Review of the Month; Klockis

You’re reviewing an alarm clock? I never had any set theme for these reviews, and nobody really cares for my game reviews. Thou it needs to be mentioned that next month’s review will most likely be Top 5 games of 2016. After all, this is a design blog of sorts at its heart, so taking a detour for something else on an occasion should do us some good.

Generally speaking, I don’t personally like IKEA products. Something about their construction and overall design puts me off, but here and there I can find a piece that overall pleases my needs in its simplicity. You’ve previously seen my wall of games that are held by simple IKEA shelves, but these are shelves that are not unique to them by large. They’re general shape and use shelves that any company could be putting out with different details. However, next to these I’ve found myself finding small fascination in their Klockis multi-clock product, that I’ve basically put into everyday use.

Klockis sadly comes from the Apple school of design, where a white box seems to be the top of the line product design. However, unlike with Apple, IKEA is selling Klockis at 4.99 dollaroos or your regional equivalent, which is perfectly fine price for this kind of product. Basically, it’s a combination of your everyday table clock, alarm clock, thermometer and timer.

The four sides correspond to one of the functions, each side has its own colour to differentiate them from each other. I would have preferred to have something else for the Alarm side, like orange or yellow instead of yet another blue, but beggars can’t be choosers. Anyway, the point that makes this multi-clock interesting in terms of use is how you select each function; by flipping it on its side. The clock recognizes the side that is upwards with some cheap chip tech inside and about half a second later you flip the clock, it’ll sound a beep and light up. The alarms are turned off by turning the clock to another side, which my muscles have learned to do a bit too well.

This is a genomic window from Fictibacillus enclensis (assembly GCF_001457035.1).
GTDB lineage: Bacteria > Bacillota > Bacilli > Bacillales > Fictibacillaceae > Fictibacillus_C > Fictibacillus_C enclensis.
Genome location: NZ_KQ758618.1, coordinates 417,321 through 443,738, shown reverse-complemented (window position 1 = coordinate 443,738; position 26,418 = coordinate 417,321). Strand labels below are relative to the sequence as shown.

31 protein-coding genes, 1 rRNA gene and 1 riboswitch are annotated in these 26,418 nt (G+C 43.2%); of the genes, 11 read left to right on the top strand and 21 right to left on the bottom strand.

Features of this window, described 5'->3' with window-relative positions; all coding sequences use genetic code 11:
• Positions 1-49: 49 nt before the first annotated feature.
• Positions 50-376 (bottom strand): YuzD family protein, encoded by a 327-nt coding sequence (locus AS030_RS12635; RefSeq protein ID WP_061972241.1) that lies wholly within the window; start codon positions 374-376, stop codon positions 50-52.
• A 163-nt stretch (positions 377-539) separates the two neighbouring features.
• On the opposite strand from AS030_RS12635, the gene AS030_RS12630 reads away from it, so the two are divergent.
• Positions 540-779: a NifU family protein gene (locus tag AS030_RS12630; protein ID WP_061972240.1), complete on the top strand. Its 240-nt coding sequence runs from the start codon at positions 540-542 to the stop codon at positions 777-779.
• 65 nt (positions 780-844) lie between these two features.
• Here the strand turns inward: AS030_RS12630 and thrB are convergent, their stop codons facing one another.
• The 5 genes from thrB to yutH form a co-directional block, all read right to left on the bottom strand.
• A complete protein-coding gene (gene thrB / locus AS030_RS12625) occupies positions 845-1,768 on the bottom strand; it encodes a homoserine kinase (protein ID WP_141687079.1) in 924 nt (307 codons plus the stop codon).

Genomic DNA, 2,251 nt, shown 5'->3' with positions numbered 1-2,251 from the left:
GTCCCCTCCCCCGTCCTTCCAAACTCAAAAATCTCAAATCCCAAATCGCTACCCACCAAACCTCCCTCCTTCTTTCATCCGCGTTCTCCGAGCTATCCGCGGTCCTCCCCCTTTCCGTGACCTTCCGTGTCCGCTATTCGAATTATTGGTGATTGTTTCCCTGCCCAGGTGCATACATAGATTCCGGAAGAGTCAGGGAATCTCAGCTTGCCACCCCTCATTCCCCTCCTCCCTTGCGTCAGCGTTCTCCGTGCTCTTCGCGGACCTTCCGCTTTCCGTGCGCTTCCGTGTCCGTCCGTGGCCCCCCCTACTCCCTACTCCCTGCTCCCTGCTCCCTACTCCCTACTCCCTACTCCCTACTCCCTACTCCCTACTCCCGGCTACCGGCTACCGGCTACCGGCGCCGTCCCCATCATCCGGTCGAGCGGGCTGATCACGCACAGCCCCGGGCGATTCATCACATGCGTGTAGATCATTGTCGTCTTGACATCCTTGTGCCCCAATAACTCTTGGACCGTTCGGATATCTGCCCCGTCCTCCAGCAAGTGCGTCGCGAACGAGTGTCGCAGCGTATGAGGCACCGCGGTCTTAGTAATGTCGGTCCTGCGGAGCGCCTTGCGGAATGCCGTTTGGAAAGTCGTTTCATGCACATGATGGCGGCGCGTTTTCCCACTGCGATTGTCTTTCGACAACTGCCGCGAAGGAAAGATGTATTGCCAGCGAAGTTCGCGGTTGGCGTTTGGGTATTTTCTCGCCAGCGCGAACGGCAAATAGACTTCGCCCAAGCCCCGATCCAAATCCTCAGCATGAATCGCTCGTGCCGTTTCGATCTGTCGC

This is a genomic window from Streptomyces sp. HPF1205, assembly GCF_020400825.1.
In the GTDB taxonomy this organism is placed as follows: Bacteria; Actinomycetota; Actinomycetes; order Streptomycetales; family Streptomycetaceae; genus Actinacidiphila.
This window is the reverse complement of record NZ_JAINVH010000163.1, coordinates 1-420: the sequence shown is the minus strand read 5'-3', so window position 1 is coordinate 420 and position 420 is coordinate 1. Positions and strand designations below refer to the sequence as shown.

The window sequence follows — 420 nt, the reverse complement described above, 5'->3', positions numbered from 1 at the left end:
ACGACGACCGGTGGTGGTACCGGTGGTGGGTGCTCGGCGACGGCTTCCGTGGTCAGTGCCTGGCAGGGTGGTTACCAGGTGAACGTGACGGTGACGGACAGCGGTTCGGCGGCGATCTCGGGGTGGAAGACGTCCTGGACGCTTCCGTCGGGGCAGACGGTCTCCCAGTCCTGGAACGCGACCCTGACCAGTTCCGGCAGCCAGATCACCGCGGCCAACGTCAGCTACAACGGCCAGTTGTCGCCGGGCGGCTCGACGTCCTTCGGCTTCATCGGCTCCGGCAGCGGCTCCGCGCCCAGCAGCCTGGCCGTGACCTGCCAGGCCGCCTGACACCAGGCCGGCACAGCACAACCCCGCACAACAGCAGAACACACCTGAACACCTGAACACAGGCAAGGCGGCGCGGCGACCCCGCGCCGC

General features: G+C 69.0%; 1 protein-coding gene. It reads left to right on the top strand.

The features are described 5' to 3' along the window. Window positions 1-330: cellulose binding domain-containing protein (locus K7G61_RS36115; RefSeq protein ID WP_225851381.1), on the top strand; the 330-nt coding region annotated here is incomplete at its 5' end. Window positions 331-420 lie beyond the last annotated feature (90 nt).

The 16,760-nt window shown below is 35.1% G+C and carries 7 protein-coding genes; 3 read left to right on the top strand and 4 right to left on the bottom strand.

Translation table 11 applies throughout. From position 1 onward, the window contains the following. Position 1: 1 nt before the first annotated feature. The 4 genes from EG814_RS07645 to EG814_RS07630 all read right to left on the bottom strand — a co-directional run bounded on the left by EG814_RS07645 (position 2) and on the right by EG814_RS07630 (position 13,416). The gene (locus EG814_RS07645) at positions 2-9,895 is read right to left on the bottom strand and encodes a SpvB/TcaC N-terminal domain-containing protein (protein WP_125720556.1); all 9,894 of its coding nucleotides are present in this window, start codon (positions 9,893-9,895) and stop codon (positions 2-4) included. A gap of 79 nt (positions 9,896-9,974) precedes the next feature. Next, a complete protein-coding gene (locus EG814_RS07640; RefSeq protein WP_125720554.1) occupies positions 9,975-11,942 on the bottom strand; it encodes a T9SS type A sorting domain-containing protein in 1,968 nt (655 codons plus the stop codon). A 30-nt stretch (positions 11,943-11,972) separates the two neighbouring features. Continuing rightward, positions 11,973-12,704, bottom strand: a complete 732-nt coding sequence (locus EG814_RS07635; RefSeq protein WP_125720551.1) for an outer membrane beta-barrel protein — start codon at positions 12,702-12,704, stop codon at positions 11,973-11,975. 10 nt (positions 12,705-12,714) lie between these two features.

The surface is mainly very lightly textured, just enough for it to have a grip on most surfaces and some grip for you to grab unto. The main faceplate is soft transparent plastic, which will get scratched through time but is also surprising resilient. Alarm clocks at this size should have a faceplate that can stand some serious beating, seeing some people tend to fling their wake-up machines across the room or just back them hard. It doesn’t exactly give the best feeling in your hands, but it’s far from feeling like a cheap piece due to its build.

The lights themselves are rather bright and clear, unlike in the photos due to the angles. In the dark they are very visible, but not enough to blind you in the middle of the night. However, the clock runs on two AAA batteries, which is a shame. While nothing new, aiming to run on one AA or two AA batteries would be preferable. Setting the clock up is through a Set and arrow buttons, making the manual just a waste of paper. Shouldn’t take a wizard to figure out how this thing is set up, which is pretty great.

Simplicity is what governs this product and why it has become my main alarm and table clock. It has taken numerous falls already and at least one wall flinging in my personal use, so the built quality is good enough. However, the bit that recognizes the side it stands on will gradually break down and stop recognizing what its current side is, making this another product that has built-in obsolescence. The gimmick that Klockis has going for it is also its failure on the long time, I’d wager.

It’s a good enough clock for everyday use and is travel friendly in its palm size dimensions, but against more specialised items it tends to lose. It lacks some elements like Snooze function, and if you’re one to use radio alarm clocks, it lacks that too. As a timer, it takes comparatively more time to set up the right time than with dedicated pieces, and I’ve ultimately turned back using my wrist watches timer. The thermometer takes temperature only inside, and I find it rather useless, overall speaking. It also doesn’t stand in a good enough angle to view from higher viewpoint, and even when the viewing angle is rather large, you may lose some information in more extreme angles.

Why are you reviewing a clock like this? First praising it and then telling that there are better alternatives? The reason for this is because in its core design this multi-clock is solid. The designer had a peculiar idea, or saw one to steal, and went with it. Simple things like the curves on the edges serve the flipping idea and the surface serves this very well. It’s one of those gadgets that seem like a nice idea at first, but doesn’t ever really lose that on the long run.

So, should you purchase this? If you lack a dedicated piece for all the four functions and would use them separate from your phone or something else, or need more alarm clocks to wake up like yours truly, then dropping that fiver might not be the worst of ideas. Klockis is an adequate piece that does its idea well. It’s biggest failing really is the re-use of blue.